ALBANY -- Oh, brother!
That's what this game was really all about -- about the bond between Marquis Davis and Kirven Davis, a couple of brothers who grew up playing basketball in Albany and now coach teams at Monroe High and Colquitt County.
They play twice a year, and Saturday's first-round matchup for this season ended just like the first six. Marquis' Monroe Tornadoes, The Herald's No. 1 ranked team, made it look easy in the Monroe gym, beating Colquitt, 48-34, on a night when Marquis played 14 of his 15 players and watched 10 of them score.
Big brother Kirven is now 0-7 against his little brother, but this one comes with a price.
"I'm picking up the check at dinner,'' Kirven said. "I got it. Dinner's on me.''
It's a new tradition in the sibling rivalry. The two brothers take their mother, Gwendolyn Proctor, to dinner after each showdown, and they decided to start a new tradition this year. The loser picks up the tab.
Marquis liked the idea before the game, and smiled after hearing big brother was picking up the check after the game. But it's not about dinner.
"It's always special when you play your brother,'' he said. "Very few people get an opportunity to play against their brother. It's special for us, and it's special for our family.''
Mom, however, doesn't cheer.
In fact, she sits at center court wearing a shirt she had made that reads: "A House Divided: Colquitt County Packers/ Monroe Tornadoes."
"I just watch the game, and then (hug) them both afterward,'' she said after the game Saturday. "They are my heart.''
She's the real winner, a woman who brought up two sons and gave them her strength and character and resolve. It's why both have been so successful and why both were able to have a dream and live the dream.
They will meet again in Moultrie next month, and talk every day from now until then about life and basketball and family -- pushing each other along the way.
Kirven took the loss on Saturday, but this one doesn't sting as much, because he is missing 11 players, including four starters, who are playing for Colquitt County's Class AAAAA state semifinalist football team.
"It will be a better game when we play them next month (in Moultrie),'' Kirven said. "We'll be at full strength. It's always special to play your brother''
His younger brother took it easy, playing his starters for about 16 minutes. Marquis started substituting early. His first five played six minutes in the first quarter, four minutes in the second and about six minutes in the third before sitting down for the rest of the night with a 39-26 lead.
"He is missing a lot of players who are on the football team,'' Marquis said. "And this is what we call the preseason, and it was real good to get to play 14 of our 15 players (Saturday night). Our region starts next week against Americus-Sumter.''
Monroe, which started 20-0 last season, is off to a 3-0 start and so is sophomore Jabari McGhee, who had some big moments in his limited time on the court. He grabbed four rebounds and tossed in four points in the first 90 seconds of the game to help Monroe jump out to a 9-0 start.
"We knew we were playing against (coach's) brother, and we knew we had to come out and play hard or he would be on us,'' said McGhee, who had five rebounds and six points in the first six minutes of the game and finished with nine points, seven rebounds and three steals. "It was good to see the rest of the team get the ball. It's going to make them better and make us better because we need to make sure everybody is ready to play (as the season progresses).''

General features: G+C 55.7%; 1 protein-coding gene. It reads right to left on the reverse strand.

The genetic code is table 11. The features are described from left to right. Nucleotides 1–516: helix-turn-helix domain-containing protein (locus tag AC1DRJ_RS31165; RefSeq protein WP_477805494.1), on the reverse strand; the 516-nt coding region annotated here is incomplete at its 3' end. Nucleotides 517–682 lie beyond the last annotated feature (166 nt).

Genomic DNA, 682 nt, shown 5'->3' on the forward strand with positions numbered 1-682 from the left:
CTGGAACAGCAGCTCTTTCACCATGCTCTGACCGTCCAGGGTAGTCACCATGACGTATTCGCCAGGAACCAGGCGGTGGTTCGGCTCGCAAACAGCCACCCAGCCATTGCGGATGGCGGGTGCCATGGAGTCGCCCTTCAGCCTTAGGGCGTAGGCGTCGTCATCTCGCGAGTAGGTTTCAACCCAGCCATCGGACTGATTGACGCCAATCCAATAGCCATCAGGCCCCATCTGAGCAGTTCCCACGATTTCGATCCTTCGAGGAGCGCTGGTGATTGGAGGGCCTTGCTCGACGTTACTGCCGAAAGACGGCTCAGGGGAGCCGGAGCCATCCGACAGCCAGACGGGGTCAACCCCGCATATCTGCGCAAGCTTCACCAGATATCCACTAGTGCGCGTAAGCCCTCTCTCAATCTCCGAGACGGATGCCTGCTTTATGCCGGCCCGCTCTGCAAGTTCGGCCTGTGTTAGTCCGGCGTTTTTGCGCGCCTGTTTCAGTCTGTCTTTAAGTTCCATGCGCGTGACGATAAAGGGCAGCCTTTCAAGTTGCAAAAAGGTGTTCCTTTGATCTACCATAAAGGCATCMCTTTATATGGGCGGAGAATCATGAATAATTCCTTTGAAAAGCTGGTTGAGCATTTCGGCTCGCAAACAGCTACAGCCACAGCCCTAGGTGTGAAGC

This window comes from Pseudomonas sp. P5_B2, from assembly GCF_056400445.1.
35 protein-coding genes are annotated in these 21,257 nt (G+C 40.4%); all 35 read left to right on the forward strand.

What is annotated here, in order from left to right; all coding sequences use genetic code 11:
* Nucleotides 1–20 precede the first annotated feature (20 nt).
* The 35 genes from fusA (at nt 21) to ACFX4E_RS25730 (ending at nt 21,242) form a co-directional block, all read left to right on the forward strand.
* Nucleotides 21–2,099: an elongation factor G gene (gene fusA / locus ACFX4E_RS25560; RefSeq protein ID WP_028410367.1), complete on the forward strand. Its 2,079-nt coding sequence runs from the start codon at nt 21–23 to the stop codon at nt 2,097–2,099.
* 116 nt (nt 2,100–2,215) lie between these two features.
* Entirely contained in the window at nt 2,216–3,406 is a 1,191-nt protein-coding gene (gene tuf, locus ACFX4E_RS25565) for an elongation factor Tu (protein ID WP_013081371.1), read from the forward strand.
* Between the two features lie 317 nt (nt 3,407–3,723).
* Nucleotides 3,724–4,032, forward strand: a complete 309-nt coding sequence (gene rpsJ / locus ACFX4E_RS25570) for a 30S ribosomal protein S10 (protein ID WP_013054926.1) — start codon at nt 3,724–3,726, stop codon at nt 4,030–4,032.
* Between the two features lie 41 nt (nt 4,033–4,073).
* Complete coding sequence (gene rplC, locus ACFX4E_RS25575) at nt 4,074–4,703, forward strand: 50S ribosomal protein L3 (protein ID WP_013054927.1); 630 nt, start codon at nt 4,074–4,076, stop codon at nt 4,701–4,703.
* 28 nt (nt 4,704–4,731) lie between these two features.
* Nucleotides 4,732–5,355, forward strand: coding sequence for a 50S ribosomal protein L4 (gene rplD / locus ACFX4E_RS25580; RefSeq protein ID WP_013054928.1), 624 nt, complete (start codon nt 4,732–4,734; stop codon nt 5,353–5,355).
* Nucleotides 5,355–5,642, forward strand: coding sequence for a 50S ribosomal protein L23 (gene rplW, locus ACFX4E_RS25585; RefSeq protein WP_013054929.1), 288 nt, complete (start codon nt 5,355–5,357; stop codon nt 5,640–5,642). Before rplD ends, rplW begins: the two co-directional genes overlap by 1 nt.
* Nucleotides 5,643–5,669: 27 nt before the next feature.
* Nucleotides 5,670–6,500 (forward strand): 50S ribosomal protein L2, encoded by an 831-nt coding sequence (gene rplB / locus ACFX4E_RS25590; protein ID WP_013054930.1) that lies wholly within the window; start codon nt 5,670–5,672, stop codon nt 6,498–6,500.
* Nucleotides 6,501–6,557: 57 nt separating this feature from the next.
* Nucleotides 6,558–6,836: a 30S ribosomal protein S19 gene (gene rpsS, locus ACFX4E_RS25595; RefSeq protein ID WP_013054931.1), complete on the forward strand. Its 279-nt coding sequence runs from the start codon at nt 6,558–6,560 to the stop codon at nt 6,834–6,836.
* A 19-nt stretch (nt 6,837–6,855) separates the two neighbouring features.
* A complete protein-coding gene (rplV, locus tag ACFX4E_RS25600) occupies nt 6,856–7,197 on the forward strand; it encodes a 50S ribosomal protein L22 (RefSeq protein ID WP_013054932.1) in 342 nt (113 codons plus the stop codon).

Rantavious Gilbert had some moments, too. The 6-foot-7 junior blocked three shots, grabbed four rebounds and scored six of his seven points early in the third quarter when he made some strong moves to the basket, including a thundering dunk on a putback.
"I knew in the third quarter that I had to attack the basket more, and be more physical,'' Gilbert said.
That's the idea at Monroe, where the younger Davis wants to develop his two big men this year to try to replace Robert Arnold and Brandon Johnson, who led Monroe a year ago.
"McGhee had a good game,'' Marquis said. "The last two games he has really gotten us off to fast starts. I think he had our first six points in our last game.
"It was a good game for us, and (Kirven's) kids really played hard.''
The Davis brothers wouldn't expect anything else.
COLQUITT COUNTY GIRLS 38, MONROE 37:
Ashley Johnson didn't cry or shake her fists. She just grew a little Saturday night -- with her own brand of growing pains.
Johnson had brought Monroe back, tossing the Lady Tornadoes on her shoulders in the final minutes, but she just couldn't bring them all the way back, missing the second of two free throws with 0.5 seconds left as Monroe fell by one point to Class AAAAA Colquitt County (5-1).
"I just knew she was going to make that last free throw,'' Colquitt County coach Rondeshia Williams said. "Somebody was looking down on me (Saturday).''
Johnson thought she was going to make it, too.
"When the ball left my hand, I knew it was good, and when it hit the back of the rim, I knew I was wrong,'' Johnson said. "I guess it was just one of those nights.''
Johnson scored all 11 her team-high 11 points in the second half, and brought back Monroe (3-2), which was down 36-29 with two minutes left. Johnson closed the score to 36-33 with 1:40 left, then after Colquitt scored on a fastbreak, Johnson busted a 3-pointer with 13 seconds left to close the gap to 38-36, then grabbed a rebound on the other end of the court to give Monroe one final chance. She was fouled, and hit the first free throw to close to 38-37, before her second shot betrayed her.
"I really thought it was going in,'' said Monroe coach Cheryl Cheeks, whose team's two losses are to Class AAAAA teams. "She played an awesome game. You couldn't ask for anything more. She left it all on the court.''